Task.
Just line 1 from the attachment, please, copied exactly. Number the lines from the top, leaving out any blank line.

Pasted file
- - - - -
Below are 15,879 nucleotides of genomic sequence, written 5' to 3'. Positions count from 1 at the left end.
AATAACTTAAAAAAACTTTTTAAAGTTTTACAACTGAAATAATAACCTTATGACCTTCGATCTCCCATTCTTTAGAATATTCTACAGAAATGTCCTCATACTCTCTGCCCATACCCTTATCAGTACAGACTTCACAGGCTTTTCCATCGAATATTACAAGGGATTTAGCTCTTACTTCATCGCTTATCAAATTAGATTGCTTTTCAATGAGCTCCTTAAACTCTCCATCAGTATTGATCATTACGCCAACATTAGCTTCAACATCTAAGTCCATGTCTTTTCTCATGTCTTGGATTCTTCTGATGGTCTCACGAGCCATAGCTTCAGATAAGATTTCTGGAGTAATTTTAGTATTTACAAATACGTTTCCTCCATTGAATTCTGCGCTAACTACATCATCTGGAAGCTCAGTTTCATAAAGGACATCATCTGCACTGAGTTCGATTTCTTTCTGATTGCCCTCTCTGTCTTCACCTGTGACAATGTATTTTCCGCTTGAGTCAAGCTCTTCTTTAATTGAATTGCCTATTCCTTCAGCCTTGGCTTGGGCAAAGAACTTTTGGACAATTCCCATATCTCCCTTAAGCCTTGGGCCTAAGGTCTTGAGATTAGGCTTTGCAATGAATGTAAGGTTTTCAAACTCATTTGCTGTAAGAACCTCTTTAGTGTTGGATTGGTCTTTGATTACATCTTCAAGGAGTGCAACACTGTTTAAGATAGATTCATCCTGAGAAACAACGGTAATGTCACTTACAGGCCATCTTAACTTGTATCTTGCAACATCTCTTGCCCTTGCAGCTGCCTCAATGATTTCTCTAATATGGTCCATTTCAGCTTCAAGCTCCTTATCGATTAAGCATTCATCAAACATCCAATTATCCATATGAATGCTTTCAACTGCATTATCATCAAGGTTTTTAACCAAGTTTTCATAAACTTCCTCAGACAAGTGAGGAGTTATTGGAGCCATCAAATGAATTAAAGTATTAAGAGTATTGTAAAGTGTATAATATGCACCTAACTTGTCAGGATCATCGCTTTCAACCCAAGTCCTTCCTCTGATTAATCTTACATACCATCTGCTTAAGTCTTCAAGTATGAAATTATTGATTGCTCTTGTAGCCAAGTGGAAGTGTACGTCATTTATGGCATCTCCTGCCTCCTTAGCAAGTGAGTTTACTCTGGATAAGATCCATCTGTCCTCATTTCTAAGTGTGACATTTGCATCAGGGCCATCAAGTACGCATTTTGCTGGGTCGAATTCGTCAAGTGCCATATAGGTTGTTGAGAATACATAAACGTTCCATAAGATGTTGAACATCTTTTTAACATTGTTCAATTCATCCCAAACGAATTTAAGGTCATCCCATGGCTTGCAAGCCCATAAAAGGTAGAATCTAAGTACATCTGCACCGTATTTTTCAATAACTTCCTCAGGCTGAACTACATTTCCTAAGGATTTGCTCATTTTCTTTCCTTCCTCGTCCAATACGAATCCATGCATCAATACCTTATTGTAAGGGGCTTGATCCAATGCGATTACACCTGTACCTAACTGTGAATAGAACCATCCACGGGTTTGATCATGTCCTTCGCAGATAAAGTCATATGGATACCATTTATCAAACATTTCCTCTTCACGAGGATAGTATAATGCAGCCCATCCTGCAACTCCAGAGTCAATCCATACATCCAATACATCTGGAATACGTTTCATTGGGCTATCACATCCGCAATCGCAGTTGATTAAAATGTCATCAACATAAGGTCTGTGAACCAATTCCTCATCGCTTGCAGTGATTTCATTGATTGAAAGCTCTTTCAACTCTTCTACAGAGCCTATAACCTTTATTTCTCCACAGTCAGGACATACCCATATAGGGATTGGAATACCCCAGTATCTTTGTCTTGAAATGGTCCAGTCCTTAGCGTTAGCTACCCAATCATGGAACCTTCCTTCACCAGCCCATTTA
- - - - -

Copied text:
Below are 15,879 nucleotides of genomic sequence, written 5' to 3'. Positions count from 1 at the left end.